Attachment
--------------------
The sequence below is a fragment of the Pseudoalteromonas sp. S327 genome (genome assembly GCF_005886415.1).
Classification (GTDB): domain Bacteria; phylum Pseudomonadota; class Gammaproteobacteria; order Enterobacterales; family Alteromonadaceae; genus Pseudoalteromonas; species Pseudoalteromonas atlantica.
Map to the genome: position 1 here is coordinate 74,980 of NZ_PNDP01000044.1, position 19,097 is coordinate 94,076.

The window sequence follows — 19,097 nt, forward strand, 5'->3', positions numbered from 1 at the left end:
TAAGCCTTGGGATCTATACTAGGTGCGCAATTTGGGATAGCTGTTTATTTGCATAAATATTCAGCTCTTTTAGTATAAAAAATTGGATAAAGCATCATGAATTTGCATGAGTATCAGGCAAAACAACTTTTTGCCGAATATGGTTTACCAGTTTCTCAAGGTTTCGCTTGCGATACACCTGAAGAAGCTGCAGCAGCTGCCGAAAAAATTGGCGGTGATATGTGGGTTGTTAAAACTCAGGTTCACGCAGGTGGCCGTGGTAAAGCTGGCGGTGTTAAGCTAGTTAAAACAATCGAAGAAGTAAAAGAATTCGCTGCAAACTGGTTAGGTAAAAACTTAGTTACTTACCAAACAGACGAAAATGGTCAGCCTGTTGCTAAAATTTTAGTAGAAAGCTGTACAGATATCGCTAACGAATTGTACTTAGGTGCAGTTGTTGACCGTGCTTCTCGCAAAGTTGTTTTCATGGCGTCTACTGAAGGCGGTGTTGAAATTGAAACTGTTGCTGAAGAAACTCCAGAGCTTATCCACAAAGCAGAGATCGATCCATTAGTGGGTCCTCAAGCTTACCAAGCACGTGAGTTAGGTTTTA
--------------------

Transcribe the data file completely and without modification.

The sequence below is a fragment of the Pseudoalteromonas sp. S327 genome (genome assembly GCF_005886415.1).
Classification (GTDB): domain Bacteria; phylum Pseudomonadota; class Gammaproteobacteria; order Enterobacterales; family Alteromonadaceae; genus Pseudoalteromonas; species Pseudoalteromonas atlantica.
Map to the genome: position 1 here is coordinate 74,980 of NZ_PNDP01000044.1, position 19,097 is coordinate 94,076.

The window sequence follows — 19,097 nt, forward strand, 5'->3', positions numbered from 1 at the left end:
TAAGCCTTGGGATCTATACTAGGTGCGCAATTTGGGATAGCTGTTTATTTGCATAAATATTCAGCTCTTTTAGTATAAAAAATTGGATAAAGCATCATGAATTTGCATGAGTATCAGGCAAAACAACTTTTTGCCGAATATGGTTTACCAGTTTCTCAAGGTTTCGCTTGCGATACACCTGAAGAAGCTGCAGCAGCTGCCGAAAAAATTGGCGGTGATATGTGGGTTGTTAAAACTCAGGTTCACGCAGGTGGCCGTGGTAAAGCTGGCGGTGTTAAGCTAGTTAAAACAATCGAAGAAGTAAAAGAATTCGCTGCAAACTGGTTAGGTAAAAACTTAGTTACTTACCAAACAGACGAAAATGGTCAGCCTGTTGCTAAAATTTTAGTAGAAAGCTGTACAGATATCGCTAACGAATTGTACTTAGGTGCAGTTGTTGACCGTGCTTCTCGCAAAGTTGTTTTCATGGCGTCTACTGAAGGCGGTGTTGAAATTGAAACTGTTGCTGAAGAAACTCCAGAGCTTATCCACAAAGCAGAGATCGATCCATTAGTGGGTCCTCAAGCTTACCAAGCACGTGAGTTAGGTTTTA